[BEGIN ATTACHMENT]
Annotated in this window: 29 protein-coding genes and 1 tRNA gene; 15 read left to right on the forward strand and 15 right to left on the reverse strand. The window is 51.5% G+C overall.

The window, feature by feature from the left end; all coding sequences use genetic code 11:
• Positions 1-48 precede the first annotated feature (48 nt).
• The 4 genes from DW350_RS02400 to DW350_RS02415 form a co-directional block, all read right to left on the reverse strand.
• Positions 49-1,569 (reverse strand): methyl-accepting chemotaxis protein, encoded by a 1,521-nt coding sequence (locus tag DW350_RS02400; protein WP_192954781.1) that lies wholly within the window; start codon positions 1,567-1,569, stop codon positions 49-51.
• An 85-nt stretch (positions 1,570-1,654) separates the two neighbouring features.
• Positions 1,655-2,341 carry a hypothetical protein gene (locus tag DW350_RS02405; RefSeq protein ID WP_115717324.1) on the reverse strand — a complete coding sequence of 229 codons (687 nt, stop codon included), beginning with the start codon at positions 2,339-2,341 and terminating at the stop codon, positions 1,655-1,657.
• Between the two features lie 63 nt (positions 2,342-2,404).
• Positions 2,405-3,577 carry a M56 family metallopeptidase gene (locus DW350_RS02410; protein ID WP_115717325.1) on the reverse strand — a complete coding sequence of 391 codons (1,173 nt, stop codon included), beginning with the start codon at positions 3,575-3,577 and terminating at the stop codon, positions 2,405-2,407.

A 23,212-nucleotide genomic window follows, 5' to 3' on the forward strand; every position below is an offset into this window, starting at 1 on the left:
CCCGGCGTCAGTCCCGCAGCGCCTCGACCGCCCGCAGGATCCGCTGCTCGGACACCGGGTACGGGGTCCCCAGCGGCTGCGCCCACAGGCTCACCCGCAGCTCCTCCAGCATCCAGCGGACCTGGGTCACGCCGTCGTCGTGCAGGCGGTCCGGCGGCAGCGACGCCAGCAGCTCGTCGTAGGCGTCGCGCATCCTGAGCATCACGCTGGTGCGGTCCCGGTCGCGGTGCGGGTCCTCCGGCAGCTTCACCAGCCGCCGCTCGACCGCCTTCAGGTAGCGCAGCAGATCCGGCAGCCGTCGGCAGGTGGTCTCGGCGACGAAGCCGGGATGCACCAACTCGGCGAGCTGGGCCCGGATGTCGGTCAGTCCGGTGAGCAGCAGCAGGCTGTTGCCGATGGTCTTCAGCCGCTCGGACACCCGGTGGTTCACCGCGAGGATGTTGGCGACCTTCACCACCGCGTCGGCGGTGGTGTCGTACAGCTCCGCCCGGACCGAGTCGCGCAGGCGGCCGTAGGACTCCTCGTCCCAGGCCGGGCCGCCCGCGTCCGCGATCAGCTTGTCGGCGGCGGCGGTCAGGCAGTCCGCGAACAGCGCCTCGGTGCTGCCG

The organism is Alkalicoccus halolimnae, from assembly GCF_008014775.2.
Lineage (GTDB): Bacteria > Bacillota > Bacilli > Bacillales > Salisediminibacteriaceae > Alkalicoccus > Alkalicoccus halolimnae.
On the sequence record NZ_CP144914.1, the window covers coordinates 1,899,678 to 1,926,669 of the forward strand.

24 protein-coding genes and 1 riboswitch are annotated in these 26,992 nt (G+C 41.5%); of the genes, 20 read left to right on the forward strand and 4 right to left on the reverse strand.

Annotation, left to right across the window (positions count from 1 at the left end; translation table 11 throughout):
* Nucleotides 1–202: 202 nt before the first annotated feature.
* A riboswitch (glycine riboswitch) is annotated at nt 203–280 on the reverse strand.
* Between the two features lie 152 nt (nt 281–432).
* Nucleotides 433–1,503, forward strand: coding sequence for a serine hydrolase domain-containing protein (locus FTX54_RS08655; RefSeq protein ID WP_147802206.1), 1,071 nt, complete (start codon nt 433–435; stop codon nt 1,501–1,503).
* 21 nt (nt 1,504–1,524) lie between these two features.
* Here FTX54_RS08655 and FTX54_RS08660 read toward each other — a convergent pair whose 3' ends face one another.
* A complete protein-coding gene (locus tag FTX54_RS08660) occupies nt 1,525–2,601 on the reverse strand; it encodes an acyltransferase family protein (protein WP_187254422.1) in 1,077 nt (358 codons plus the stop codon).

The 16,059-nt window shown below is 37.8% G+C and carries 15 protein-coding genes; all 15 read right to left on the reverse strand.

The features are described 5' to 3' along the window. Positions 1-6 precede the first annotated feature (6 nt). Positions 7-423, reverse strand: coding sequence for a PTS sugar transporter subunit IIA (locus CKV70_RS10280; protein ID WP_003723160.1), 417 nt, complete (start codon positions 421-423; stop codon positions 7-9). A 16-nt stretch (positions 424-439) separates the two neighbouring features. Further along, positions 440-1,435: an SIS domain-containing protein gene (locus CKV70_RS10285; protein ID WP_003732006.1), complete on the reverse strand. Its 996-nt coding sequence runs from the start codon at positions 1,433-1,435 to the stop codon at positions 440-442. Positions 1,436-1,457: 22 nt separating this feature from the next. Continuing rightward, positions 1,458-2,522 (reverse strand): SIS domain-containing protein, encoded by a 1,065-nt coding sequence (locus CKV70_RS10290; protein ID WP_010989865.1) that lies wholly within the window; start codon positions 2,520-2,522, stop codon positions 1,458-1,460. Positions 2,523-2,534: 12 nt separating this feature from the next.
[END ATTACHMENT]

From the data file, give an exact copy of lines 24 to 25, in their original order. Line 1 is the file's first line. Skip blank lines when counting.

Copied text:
The 16,059-nt window shown below is 37.8% G+C and carries 15 protein-coding genes; all 15 read right to left on the reverse strand.

The features are described 5' to 3' along the window. Positions 1-6 precede the first annotated feature (6 nt). Positions 7-423, reverse strand: coding sequence for a PTS sugar transporter subunit IIA (locus CKV70_RS10280; protein ID WP_003723160.1), 417 nt, complete (start codon positions 421-423; stop codon positions 7-9). A 16-nt stretch (positions 424-439) separates the two neighbouring features. Further along, positions 440-1,435: an SIS domain-containing protein gene (locus CKV70_RS10285; protein ID WP_003732006.1), complete on the reverse strand. Its 996-nt coding sequence runs from the start codon at positions 1,433-1,435 to the stop codon at positions 440-442. Positions 1,436-1,457: 22 nt separating this feature from the next. Continuing rightward, positions 1,458-2,522 (reverse strand): SIS domain-containing protein, encoded by a 1,065-nt coding sequence (locus CKV70_RS10290; protein ID WP_010989865.1) that lies wholly within the window; start codon positions 2,520-2,522, stop codon positions 1,458-1,460. Positions 2,523-2,534: 12 nt separating this feature from the next.